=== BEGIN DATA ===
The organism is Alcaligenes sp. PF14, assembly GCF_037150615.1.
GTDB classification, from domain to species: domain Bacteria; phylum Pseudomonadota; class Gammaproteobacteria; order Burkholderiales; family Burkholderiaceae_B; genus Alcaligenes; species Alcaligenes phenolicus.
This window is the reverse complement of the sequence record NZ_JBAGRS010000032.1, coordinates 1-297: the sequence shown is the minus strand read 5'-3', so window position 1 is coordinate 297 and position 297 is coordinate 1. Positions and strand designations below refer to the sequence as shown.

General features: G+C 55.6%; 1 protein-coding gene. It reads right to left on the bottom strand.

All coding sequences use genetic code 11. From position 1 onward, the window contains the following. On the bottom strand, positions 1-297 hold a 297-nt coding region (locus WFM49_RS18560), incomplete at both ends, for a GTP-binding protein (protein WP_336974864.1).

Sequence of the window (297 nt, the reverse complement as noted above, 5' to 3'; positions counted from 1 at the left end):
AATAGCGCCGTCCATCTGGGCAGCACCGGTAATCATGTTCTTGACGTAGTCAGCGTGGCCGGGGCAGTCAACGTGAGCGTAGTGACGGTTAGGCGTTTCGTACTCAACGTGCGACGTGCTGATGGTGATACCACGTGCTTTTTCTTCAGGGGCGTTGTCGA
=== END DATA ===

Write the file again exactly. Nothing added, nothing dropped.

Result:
The organism is Alcaligenes sp. PF14, assembly GCF_037150615.1.
GTDB classification, from domain to species: domain Bacteria; phylum Pseudomonadota; class Gammaproteobacteria; order Burkholderiales; family Burkholderiaceae_B; genus Alcaligenes; species Alcaligenes phenolicus.
This window is the reverse complement of the sequence record NZ_JBAGRS010000032.1, coordinates 1-297: the sequence shown is the minus strand read 5'-3', so window position 1 is coordinate 297 and position 297 is coordinate 1. Positions and strand designations below refer to the sequence as shown.

General features: G+C 55.6%; 1 protein-coding gene. It reads right to left on the bottom strand.

All coding sequences use genetic code 11. From position 1 onward, the window contains the following. On the bottom strand, positions 1-297 hold a 297-nt coding region (locus WFM49_RS18560), incomplete at both ends, for a GTP-binding protein (protein WP_336974864.1).

Sequence of the window (297 nt, the reverse complement as noted above, 5' to 3'; positions counted from 1 at the left end):
AATAGCGCCGTCCATCTGGGCAGCACCGGTAATCATGTTCTTGACGTAGTCAGCGTGGCCGGGGCAGTCAACGTGAGCGTAGTGACGGTTAGGCGTTTCGTACTCAACGTGCGACGTGCTGATGGTGATACCACGTGCTTTTTCTTCAGGGGCGTTGTCGA